Candidate shoots the breeze, and everything else
Barrett J. Brunsman, the Enquirer’s Clermont County reporter, filed the following from Batavia:
Archie Wilson hopes voters in Tuesday’s Republican primary realize he’s uniquely qualified to unseat Clermont County Commissioner Mary Walker – and the ardent supporter of our constitutional right to keep and bear arms insists he isn’t just popping off.
"I’m a big-game hunter," Wilson says. "That’s my hobby. I’ve killed the big five. I’ve killed the lion, the leopard, the cape buffalo, the rhino and the elephant.
"So I’m not afraid to take on whatever I got to take on in March," says Wilson, 56.
A Batavia Township trustee, Wilson will compete for votes with Walker (a former Union Township trustee) as well as Miami Township Trustee Ed Humphrey and former Bethel Councilman Melvin A. Dean.
What sets Wilson apart, he says, is that voters can depend on him to clean up "the mess" in Clermont County.
That’s not just because of his background as a plumber, Wilson says, but also because he knows how to draw a bead on unethical behavior.
"If we don’t have the right ethics, we have nothing," Wilson says.
All three of the men view Walker as vulnerable because the Ohio Ethics Commission is investigating her in the wake of her vote for a $58,500 county contract for an engineering company run by her son, Mark Walker.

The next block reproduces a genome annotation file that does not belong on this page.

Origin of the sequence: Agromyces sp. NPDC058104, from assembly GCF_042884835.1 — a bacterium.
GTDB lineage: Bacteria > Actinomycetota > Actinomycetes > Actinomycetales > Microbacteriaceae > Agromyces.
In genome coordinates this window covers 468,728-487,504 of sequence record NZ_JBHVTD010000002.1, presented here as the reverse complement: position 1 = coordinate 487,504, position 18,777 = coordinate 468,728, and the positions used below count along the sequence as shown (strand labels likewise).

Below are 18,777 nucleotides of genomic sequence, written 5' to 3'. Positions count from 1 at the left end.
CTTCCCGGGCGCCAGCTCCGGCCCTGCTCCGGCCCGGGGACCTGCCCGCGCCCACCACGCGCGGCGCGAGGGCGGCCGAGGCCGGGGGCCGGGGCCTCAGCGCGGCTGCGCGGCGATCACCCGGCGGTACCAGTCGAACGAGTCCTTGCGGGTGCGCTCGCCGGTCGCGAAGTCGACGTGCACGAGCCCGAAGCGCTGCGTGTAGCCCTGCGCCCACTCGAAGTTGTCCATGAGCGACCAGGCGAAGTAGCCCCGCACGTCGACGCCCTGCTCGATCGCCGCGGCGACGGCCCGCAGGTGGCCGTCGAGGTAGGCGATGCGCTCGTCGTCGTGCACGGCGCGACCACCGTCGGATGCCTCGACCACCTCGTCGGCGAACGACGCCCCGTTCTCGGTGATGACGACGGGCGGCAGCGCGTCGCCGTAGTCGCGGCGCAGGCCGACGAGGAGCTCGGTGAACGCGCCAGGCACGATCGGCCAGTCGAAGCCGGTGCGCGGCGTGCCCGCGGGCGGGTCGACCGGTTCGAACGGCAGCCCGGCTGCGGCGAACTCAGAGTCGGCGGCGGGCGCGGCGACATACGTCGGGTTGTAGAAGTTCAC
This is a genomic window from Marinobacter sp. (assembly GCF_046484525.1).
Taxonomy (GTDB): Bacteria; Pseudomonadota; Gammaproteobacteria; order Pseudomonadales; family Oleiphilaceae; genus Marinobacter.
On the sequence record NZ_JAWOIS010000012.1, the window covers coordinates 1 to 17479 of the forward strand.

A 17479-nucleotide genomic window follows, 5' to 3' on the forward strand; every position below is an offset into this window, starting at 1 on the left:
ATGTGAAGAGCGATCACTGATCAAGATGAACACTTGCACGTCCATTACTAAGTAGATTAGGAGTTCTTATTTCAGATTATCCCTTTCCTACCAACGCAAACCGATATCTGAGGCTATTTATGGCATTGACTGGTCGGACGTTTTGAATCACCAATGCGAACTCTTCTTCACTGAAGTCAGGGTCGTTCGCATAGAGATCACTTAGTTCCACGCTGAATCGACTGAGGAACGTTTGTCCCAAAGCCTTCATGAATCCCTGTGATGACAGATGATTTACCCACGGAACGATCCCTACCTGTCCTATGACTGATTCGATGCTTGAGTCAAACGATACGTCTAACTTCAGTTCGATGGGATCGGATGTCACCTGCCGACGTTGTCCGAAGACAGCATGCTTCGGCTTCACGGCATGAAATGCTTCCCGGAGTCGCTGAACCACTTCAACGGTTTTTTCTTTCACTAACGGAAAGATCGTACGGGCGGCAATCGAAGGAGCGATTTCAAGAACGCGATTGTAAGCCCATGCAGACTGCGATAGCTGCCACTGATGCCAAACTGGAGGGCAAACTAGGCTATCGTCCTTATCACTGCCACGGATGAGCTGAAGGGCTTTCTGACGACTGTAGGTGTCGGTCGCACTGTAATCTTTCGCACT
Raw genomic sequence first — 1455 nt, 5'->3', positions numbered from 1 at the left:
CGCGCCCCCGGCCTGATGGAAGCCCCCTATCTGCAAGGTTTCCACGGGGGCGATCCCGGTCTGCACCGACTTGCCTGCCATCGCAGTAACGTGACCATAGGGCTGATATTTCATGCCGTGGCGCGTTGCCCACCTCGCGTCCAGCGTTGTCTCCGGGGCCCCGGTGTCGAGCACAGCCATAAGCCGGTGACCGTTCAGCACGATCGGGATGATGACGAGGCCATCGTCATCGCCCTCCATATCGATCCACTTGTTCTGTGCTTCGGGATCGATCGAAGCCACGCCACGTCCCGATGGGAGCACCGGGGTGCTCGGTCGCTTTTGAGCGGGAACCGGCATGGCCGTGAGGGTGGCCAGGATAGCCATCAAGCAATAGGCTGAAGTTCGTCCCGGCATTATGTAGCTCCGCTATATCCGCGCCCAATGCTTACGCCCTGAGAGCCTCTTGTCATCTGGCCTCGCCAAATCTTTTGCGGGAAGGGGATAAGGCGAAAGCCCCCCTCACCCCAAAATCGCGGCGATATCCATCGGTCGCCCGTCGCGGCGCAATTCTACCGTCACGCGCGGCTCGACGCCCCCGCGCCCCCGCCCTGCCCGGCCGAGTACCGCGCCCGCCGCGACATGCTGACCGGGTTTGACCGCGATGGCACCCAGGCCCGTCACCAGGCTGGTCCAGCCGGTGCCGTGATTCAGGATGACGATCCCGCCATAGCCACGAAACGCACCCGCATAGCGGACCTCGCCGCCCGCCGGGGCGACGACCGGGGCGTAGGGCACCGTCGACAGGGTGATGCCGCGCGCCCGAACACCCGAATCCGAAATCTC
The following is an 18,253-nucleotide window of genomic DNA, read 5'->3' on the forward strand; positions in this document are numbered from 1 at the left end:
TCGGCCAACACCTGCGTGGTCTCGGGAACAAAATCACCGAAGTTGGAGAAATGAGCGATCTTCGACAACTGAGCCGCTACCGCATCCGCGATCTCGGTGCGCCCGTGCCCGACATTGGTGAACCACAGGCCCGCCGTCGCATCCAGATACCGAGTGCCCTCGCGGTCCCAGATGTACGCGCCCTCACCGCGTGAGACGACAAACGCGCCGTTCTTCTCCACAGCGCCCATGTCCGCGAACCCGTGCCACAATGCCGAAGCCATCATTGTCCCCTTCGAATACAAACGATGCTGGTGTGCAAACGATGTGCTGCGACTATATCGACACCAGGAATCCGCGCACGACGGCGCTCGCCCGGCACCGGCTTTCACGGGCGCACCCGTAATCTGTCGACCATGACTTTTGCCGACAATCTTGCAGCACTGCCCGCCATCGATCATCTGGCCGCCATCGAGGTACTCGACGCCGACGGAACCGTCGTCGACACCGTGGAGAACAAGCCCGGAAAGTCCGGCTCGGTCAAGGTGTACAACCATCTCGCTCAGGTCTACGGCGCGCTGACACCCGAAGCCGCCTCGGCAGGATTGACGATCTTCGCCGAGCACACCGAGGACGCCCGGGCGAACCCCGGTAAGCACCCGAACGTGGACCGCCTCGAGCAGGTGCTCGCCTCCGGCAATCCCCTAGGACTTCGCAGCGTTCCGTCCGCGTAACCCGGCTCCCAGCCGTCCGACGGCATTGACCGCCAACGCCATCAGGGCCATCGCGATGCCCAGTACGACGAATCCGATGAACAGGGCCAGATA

Wilson says nobody would get away with something like that if he were elected to the Board of County Commissioners.
"I know how to pull out a big gun If I have to," Wilson says. "You know what I mean?"
A 1969 graduate of Amelia High School, Wilson has experience managing multimillion-dollar budgets as both a Batavia Township trustee and a partner in Midwestern Plumbing Service.
"I’m still just a common man," Wilson says. "I’m just a poor country boy, (but) I run a tight budget."
However, it will also take courage to remedy what’s wrong with Clermont County, Wilson says.
"I’m about change," Wilson says. "That scares some people.
"I’ve spent time all over the world (hunting dangerous animals), and I’m not afraid," Wilson says.
"That’s my passion – because my heroes were people who hunted in Kentucky, like Davy Crockett and Daniel Boone, and it’s just my heritage," says Wilson, a native of Harlan County, Ky.